If some experiments being performed in the biology building provide promising results, they could lead to organ and limb regeneration in humans down the line.
The tests, done by Dr. Vladimir Mashanov and his students, are performed on brittle stars, a sea creature with close genetic ties to the starfish. These animals have the ability to regrow lost tissue including entire limbs.
They squeeze the arms of the sea creatures until they detach and then observe them in the following weeks as they regrow the limb. As they observe the animals, they try to determine which cells from the old tissues contribute to the new, regrown tissues.
“We look at mostly the regeneration of the central nervous system because this is what we as humans cannot do,” said Mashanov. “We believe that at some point in the distant past there was a common ancestor, so the hope is that if we learn something from these animals, then at some point we can implement that.”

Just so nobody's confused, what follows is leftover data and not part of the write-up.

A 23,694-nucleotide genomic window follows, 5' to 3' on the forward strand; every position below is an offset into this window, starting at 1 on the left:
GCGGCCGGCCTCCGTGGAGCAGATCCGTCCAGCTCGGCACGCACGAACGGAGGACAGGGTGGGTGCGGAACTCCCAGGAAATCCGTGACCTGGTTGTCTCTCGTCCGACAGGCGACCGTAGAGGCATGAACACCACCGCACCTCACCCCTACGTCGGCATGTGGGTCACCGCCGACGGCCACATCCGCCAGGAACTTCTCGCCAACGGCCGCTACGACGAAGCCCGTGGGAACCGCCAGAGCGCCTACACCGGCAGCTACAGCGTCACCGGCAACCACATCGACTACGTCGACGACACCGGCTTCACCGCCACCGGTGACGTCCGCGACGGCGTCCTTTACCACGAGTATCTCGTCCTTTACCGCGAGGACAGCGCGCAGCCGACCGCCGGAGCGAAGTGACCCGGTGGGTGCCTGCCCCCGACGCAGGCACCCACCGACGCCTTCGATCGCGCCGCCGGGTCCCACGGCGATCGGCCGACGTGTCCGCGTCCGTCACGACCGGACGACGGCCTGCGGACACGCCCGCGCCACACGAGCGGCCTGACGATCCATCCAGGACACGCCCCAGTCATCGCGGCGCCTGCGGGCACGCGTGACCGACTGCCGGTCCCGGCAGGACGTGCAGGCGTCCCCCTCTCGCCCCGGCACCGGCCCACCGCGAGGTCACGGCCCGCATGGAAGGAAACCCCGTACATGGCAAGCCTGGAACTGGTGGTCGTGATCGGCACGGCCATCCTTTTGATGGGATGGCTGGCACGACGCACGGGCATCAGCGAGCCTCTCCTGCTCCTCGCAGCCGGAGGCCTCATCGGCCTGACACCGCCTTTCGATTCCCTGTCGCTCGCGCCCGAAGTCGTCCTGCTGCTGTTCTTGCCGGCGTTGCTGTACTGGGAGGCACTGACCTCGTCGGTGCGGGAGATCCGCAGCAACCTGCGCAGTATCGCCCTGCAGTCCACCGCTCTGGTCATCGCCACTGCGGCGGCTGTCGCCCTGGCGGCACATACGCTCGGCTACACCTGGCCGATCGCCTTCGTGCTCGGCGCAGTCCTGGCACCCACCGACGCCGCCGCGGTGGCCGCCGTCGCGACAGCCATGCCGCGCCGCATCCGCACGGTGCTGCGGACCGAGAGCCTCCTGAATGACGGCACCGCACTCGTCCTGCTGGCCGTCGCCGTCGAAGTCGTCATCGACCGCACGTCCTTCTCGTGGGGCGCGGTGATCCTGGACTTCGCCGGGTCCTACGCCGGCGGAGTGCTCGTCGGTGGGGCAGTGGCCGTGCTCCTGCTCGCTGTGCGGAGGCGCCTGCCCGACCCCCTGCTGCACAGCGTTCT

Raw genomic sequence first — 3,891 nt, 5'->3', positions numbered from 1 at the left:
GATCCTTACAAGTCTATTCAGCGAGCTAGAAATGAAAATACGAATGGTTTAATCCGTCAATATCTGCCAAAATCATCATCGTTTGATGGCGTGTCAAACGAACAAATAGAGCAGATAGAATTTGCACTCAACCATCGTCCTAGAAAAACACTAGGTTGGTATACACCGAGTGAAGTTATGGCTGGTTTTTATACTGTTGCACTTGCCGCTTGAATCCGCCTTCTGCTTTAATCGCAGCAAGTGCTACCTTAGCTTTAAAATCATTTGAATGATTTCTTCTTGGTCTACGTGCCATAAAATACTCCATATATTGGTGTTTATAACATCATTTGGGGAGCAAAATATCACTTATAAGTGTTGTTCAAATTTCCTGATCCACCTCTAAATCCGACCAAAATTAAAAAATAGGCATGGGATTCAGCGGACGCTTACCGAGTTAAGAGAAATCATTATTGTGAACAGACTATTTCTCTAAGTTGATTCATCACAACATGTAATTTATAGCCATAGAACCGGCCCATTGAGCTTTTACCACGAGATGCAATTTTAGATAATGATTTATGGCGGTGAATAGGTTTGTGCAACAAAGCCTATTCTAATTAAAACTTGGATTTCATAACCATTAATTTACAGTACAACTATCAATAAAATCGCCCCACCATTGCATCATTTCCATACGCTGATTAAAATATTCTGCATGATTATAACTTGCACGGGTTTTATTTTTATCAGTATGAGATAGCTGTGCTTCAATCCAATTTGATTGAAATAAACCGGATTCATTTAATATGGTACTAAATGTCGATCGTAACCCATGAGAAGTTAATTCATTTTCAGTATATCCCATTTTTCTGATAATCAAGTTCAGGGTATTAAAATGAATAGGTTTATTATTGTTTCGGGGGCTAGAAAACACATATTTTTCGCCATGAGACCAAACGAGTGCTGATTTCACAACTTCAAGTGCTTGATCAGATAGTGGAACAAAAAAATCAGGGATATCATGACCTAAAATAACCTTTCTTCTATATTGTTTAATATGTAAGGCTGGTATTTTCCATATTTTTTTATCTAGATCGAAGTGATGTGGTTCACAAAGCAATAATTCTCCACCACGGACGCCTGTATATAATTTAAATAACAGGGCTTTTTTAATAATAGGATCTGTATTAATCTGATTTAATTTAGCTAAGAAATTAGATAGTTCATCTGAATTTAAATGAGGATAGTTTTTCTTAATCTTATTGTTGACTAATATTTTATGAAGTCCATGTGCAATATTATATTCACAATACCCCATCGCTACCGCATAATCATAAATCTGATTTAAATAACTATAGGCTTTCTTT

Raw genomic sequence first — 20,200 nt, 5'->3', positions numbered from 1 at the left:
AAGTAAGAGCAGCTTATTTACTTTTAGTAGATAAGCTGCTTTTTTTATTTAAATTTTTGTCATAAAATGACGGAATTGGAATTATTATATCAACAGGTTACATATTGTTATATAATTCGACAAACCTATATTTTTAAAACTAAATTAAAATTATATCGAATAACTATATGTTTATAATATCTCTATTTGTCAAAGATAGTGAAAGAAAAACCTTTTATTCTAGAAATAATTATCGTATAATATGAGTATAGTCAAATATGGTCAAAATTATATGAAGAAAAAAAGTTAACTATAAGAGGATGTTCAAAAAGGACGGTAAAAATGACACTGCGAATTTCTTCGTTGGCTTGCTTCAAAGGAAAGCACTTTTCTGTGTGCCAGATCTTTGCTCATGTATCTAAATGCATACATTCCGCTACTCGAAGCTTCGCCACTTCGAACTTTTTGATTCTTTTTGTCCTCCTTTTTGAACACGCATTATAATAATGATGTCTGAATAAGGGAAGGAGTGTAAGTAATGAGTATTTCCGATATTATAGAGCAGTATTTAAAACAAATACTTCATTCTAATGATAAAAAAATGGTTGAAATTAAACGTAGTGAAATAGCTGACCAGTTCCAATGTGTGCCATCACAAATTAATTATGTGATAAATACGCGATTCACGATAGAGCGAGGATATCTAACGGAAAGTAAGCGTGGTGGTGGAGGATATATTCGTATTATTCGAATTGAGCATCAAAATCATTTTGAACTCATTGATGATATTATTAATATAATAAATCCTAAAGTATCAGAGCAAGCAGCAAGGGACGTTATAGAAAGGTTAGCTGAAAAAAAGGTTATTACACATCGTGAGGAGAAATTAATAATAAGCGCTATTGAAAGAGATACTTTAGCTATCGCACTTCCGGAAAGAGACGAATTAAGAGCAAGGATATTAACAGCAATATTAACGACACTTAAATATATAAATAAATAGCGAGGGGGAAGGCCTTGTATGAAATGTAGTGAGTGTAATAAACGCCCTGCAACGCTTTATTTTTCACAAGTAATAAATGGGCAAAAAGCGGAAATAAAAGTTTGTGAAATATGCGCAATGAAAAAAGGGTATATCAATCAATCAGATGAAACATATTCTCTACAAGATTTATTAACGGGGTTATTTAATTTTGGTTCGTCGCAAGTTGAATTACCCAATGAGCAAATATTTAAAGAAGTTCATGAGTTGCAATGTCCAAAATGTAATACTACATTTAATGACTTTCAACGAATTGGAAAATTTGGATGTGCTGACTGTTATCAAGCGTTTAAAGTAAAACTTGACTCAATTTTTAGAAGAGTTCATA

Mashanov hopes that the reason humans have lost the ability to regenerate is because only small changes have occurred so they can support the process with therapy. The main goal for Mashanov is to be able to turn on and off the regenerating genes in the brittle star.
“We can see which genes are turned on and turned off, but in order to really know the function of the gene, you turn it off and see how it affects the function of the regeneration,” said Mashanov. “If the gene is inactive, then you experimentally turn it on and see how it affects the cells. It will allow a much deeper understanding of their function and then we can figure out ways to do it [on humans] in a therapeutic context.”
Mashanov is excited about the future of his research but he also respects it and is wary of any danger.
“Any kind of research output is a double-edged sword, it can be useful good, or useful bad, but I think humans as intelligent beings can potentially figure out how to do good and avoid causing harm,” said Mashanov.
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